Quip brings its collaborative word processing app to Android
Four months after Quip launched on iOS, the company delivers on its promise of an Android app for its eponymous word processor. Today's release comes on the heels of a major update to its Web and iOS apps that finally lets you import Microsoft Word files, a feature the Android version lacks for now. Still, with these two updates, Quip edges closer to its ideal of being a collaborative cross-platform word processor. It's not there yet, but of the apps I've seen, it has a lot of potential of getting there.
Android was always part of the plan for Quip, but when the company first launched its iOS and Web word processors, it couldn't commit to a timeline then. But when I spoke with Bret Taylor, a founder of Quip and former CTO at Facebook, it became clear that cross-platform and device-agnostic support is critical to Quip's mission, and that the company meant what it said when at launch it promised an Android version.
As he names the stats -- some 81 percent of the world's smartphones are on Android, and 50 percent of the smartphones in the U.S. -- it's clear that heading to Android was a foregone conclusion. "Our goal has been to make a word processor that works seamlessly across devices -- PC, tablet, and smartphone. We believe that is the new normal. And when we've designed these collaborative features, that's been our focus," Taylor says. "We always thought that it was really important to integrate messaging into the experience, so you can talk about the document while you're in the document. Everyone can then see the meeting notes at the same time, and it makes the document come alive and become a part of the company's workflow.”
Since its launch, Quip has developed an enthusiastic user base (the company declines to give numbers), ranging from individual users to teams in education and corporate markets. The free service is designed for individuals and smaller groups of up to five people. Quip for Business costs $12 per month, per user, up to 250 users (larger installations may have different pricing). And since the beginning, everything about Quip was designed to zero in on collaboration.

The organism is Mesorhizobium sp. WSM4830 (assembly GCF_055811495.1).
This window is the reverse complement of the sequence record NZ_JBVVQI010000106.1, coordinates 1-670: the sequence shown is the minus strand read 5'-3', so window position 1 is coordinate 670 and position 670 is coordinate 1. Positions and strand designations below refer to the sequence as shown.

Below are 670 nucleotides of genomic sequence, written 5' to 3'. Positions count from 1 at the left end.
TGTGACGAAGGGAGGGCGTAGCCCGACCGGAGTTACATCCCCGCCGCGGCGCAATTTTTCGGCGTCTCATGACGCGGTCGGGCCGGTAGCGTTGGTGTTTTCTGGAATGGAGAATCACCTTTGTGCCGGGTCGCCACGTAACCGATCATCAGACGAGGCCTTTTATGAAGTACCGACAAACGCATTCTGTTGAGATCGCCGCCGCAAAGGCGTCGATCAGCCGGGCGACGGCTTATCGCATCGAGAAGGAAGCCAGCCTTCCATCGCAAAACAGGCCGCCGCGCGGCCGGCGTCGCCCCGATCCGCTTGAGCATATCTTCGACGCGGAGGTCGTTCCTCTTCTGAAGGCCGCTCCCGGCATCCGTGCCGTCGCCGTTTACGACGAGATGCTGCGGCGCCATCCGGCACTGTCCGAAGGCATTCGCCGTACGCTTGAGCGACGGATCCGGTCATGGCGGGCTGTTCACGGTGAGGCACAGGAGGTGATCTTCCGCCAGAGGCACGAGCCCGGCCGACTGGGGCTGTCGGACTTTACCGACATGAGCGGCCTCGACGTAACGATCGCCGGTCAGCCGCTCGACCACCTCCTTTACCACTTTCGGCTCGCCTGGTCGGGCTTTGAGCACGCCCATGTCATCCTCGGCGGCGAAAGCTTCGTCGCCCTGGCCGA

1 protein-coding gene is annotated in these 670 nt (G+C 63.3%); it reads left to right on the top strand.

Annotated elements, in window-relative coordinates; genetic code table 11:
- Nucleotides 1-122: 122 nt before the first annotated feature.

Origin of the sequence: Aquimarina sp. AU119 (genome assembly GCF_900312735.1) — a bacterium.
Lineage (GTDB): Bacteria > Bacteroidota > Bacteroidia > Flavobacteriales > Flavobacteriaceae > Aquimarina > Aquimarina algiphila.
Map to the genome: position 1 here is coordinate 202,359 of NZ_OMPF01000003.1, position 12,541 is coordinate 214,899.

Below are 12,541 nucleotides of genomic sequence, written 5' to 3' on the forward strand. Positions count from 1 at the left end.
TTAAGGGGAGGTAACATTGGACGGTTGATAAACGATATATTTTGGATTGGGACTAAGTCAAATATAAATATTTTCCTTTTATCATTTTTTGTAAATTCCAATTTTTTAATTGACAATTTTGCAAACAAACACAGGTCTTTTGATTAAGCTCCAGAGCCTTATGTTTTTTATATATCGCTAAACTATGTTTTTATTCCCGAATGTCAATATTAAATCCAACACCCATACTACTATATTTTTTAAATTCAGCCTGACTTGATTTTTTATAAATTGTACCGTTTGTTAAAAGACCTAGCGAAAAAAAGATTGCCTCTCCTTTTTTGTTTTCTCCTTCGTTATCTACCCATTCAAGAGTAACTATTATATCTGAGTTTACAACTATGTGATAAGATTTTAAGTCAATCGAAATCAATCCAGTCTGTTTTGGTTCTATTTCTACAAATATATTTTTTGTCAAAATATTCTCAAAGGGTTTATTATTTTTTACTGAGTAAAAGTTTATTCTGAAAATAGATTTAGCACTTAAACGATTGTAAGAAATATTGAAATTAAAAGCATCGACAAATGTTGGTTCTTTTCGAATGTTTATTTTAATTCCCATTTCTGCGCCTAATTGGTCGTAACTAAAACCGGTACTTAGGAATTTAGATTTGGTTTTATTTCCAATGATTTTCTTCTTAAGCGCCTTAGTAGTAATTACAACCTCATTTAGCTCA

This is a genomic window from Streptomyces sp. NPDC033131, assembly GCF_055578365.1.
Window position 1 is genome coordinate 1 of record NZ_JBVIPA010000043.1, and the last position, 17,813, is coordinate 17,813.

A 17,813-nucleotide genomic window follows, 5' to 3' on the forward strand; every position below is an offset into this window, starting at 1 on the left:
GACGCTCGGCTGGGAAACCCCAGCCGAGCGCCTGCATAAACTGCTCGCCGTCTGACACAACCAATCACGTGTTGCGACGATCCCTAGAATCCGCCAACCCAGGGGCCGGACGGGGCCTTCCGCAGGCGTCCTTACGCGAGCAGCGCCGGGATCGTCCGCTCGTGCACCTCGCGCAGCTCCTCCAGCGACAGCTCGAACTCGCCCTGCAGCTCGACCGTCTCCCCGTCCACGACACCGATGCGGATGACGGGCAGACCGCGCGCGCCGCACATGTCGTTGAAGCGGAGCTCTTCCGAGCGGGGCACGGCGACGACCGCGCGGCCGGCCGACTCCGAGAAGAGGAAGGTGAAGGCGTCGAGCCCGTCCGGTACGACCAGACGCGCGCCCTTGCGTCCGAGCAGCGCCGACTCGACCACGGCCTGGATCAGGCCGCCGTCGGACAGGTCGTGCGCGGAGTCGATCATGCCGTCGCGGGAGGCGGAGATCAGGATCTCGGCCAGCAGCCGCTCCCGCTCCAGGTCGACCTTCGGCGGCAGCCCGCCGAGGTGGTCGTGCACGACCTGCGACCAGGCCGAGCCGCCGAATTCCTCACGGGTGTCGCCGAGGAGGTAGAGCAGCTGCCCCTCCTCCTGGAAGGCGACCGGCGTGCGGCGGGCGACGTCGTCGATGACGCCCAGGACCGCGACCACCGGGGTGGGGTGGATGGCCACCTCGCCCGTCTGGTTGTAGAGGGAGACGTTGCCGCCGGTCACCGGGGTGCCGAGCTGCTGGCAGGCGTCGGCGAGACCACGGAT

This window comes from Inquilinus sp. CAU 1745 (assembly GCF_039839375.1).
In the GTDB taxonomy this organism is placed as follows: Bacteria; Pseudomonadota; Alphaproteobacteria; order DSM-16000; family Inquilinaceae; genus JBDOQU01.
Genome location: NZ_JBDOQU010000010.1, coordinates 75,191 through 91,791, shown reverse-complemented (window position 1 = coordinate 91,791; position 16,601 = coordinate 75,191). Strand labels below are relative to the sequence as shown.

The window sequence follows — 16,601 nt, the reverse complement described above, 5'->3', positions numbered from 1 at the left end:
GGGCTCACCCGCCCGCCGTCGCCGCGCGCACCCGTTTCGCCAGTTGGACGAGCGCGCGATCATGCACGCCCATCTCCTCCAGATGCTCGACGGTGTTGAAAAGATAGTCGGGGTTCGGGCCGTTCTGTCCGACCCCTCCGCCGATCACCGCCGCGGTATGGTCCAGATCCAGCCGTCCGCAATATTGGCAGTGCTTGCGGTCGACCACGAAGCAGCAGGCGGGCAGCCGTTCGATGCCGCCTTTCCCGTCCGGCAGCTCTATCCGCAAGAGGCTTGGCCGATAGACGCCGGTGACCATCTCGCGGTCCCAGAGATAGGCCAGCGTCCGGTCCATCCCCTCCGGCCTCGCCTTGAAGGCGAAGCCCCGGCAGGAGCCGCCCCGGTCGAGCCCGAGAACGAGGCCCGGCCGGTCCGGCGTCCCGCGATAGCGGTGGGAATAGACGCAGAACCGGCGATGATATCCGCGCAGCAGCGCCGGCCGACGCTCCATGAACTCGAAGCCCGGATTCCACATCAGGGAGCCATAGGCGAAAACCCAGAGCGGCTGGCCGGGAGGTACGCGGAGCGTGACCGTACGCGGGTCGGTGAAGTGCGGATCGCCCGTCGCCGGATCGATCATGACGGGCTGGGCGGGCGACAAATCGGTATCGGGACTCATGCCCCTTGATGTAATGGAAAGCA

I can see why: I liked a lot about how Quip worked on iOS when I first reviewed it. And since then, the company has fixed some but not all of the issues I had (you still can't resize images, for example).
The recent iOS and Web update enabled importing files -- Word documents (both .doc and .docx files), as well as RTF and text files -- from Google Drive, Dropbox, and Evernote, or directly from your PC (Web version only). You can import all documents, or individual documents, but you can't do a mass export yet. Once files are in Quip, they live in the Quip cloud, and can only be exported as PDF files. You can easily invite users to a folder, or to a specific document; if to a folder, then it will be shared with all members of that folder -- a feature that is particularly useful for teams.
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